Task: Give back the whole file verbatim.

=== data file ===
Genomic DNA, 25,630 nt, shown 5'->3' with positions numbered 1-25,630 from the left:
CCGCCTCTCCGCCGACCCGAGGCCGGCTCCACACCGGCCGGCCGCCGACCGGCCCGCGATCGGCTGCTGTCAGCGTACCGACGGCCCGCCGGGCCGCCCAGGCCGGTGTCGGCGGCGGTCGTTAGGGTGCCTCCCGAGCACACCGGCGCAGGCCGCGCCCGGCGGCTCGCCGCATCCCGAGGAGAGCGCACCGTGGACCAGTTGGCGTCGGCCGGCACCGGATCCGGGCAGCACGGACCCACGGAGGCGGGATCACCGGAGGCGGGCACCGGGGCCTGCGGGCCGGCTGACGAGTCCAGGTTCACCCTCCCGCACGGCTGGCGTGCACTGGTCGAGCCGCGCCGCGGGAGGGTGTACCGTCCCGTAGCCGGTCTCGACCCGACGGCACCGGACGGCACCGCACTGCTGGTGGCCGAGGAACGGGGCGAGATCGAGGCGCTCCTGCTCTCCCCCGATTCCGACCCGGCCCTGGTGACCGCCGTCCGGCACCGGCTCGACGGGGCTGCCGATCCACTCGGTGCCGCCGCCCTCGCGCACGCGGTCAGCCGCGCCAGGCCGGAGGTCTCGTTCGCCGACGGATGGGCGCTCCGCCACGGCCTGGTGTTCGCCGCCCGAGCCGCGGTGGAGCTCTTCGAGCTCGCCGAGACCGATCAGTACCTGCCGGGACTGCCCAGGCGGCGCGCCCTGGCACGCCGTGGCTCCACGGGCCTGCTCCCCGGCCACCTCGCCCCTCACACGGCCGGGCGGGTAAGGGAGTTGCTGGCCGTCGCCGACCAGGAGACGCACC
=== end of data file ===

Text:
Genomic DNA, 25,630 nt, shown 5'->3' with positions numbered 1-25,630 from the left:
CCGCCTCTCCGCCGACCCGAGGCCGGCTCCACACCGGCCGGCCGCCGACCGGCCCGCGATCGGCTGCTGTCAGCGTACCGACGGCCCGCCGGGCCGCCCAGGCCGGTGTCGGCGGCGGTCGTTAGGGTGCCTCCCGAGCACACCGGCGCAGGCCGCGCCCGGCGGCTCGCCGCATCCCGAGGAGAGCGCACCGTGGACCAGTTGGCGTCGGCCGGCACCGGATCCGGGCAGCACGGACCCACGGAGGCGGGATCACCGGAGGCGGGCACCGGGGCCTGCGGGCCGGCTGACGAGTCCAGGTTCACCCTCCCGCACGGCTGGCGTGCACTGGTCGAGCCGCGCCGCGGGAGGGTGTACCGTCCCGTAGCCGGTCTCGACCCGACGGCACCGGACGGCACCGCACTGCTGGTGGCCGAGGAACGGGGCGAGATCGAGGCGCTCCTGCTCTCCCCCGATTCCGACCCGGCCCTGGTGACCGCCGTCCGGCACCGGCTCGACGGGGCTGCCGATCCACTCGGTGCCGCCGCCCTCGCGCACGCGGTCAGCCGCGCCAGGCCGGAGGTCTCGTTCGCCGACGGATGGGCGCTCCGCCACGGCCTGGTGTTCGCCGCCCGAGCCGCGGTGGAGCTCTTCGAGCTCGCCGAGACCGATCAGTACCTGCCGGGACTGCCCAGGCGGCGCGCCCTGGCACGCCGTGGCTCCACGGGCCTGCTCCCCGGCCACCTCGCCCCTCACACGGCCGGGCGGGTAAGGGAGTTGCTGGCCGTCGCCGACCAGGAGACGCACC